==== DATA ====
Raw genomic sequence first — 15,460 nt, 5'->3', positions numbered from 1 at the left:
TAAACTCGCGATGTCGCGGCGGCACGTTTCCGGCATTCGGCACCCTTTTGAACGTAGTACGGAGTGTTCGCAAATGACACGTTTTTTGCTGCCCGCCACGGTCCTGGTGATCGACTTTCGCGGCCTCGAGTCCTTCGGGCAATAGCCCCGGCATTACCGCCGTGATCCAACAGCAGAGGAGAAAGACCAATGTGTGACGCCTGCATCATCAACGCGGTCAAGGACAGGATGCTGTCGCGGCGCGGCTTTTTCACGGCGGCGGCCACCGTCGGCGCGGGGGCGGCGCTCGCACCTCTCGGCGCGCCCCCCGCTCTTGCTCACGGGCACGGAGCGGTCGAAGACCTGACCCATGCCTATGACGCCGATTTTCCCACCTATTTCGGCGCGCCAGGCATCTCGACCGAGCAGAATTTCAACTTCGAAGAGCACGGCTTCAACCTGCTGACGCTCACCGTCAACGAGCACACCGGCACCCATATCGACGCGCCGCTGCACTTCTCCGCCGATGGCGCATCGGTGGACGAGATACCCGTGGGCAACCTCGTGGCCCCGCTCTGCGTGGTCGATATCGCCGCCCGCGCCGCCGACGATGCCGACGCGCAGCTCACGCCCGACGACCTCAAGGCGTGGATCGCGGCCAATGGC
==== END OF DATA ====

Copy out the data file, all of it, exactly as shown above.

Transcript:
Raw genomic sequence first — 15,460 nt, 5'->3', positions numbered from 1 at the left:
TAAACTCGCGATGTCGCGGCGGCACGTTTCCGGCATTCGGCACCCTTTTGAACGTAGTACGGAGTGTTCGCAAATGACACGTTTTTTGCTGCCCGCCACGGTCCTGGTGATCGACTTTCGCGGCCTCGAGTCCTTCGGGCAATAGCCCCGGCATTACCGCCGTGATCCAACAGCAGAGGAGAAAGACCAATGTGTGACGCCTGCATCATCAACGCGGTCAAGGACAGGATGCTGTCGCGGCGCGGCTTTTTCACGGCGGCGGCCACCGTCGGCGCGGGGGCGGCGCTCGCACCTCTCGGCGCGCCCCCCGCTCTTGCTCACGGGCACGGAGCGGTCGAAGACCTGACCCATGCCTATGACGCCGATTTTCCCACCTATTTCGGCGCGCCAGGCATCTCGACCGAGCAGAATTTCAACTTCGAAGAGCACGGCTTCAACCTGCTGACGCTCACCGTCAACGAGCACACCGGCACCCATATCGACGCGCCGCTGCACTTCTCCGCCGATGGCGCATCGGTGGACGAGATACCCGTGGGCAACCTCGTGGCCCCGCTCTGCGTGGTCGATATCGCCGCCCGCGCCGCCGACGATGCCGACGCGCAGCTCACGCCCGACGACCTCAAGGCGTGGATCGCGGCCAATGGC